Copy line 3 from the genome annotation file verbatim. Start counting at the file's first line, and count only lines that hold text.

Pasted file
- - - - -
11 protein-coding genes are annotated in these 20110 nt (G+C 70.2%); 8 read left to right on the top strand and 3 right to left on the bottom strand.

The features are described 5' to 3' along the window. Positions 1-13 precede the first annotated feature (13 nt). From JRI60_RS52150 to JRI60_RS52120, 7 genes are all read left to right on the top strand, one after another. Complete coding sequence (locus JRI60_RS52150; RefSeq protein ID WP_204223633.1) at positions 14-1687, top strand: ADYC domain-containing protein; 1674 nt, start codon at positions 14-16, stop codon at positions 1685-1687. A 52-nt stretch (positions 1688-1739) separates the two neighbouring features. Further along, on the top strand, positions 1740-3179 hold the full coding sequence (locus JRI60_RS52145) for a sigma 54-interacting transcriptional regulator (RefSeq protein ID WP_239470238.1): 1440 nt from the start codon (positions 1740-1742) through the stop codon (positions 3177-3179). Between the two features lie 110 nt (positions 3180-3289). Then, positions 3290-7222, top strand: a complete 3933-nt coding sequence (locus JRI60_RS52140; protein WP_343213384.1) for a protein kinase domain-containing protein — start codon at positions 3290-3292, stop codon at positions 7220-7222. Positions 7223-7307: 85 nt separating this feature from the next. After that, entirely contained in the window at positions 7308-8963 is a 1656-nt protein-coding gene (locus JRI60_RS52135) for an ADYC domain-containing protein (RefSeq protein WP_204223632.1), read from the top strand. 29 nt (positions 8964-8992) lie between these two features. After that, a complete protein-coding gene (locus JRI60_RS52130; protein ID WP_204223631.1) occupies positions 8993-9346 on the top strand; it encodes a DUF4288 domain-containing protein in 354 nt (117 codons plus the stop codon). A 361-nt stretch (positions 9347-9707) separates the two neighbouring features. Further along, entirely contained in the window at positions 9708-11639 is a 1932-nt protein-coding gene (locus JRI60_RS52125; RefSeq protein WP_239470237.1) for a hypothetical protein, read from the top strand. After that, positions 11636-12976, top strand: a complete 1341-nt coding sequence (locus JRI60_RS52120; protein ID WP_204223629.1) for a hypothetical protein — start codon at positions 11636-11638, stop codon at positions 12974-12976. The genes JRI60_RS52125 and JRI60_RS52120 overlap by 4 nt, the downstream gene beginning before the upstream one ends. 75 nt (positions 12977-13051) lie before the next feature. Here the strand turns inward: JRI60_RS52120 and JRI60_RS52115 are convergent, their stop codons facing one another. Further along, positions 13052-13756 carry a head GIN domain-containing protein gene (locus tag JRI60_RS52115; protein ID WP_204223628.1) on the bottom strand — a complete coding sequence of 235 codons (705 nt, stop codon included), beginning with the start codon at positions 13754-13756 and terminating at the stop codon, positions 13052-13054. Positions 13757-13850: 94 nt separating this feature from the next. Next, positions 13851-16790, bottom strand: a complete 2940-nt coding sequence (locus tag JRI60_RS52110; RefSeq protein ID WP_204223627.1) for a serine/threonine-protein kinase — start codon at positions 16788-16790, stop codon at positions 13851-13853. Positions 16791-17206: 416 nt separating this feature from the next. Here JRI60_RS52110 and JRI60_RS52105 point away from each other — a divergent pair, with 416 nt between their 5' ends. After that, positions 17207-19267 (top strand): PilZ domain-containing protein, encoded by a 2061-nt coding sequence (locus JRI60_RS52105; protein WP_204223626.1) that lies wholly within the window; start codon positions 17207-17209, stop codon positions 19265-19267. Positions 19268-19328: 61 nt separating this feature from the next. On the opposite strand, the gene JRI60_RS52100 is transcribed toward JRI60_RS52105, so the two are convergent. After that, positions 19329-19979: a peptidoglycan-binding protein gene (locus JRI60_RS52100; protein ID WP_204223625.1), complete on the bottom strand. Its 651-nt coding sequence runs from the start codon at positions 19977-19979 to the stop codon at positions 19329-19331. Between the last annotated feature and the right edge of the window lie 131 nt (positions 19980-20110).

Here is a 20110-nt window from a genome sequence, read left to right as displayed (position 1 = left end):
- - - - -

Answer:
Here is a 20110-nt window from a genome sequence, read left to right as displayed (position 1 = left end):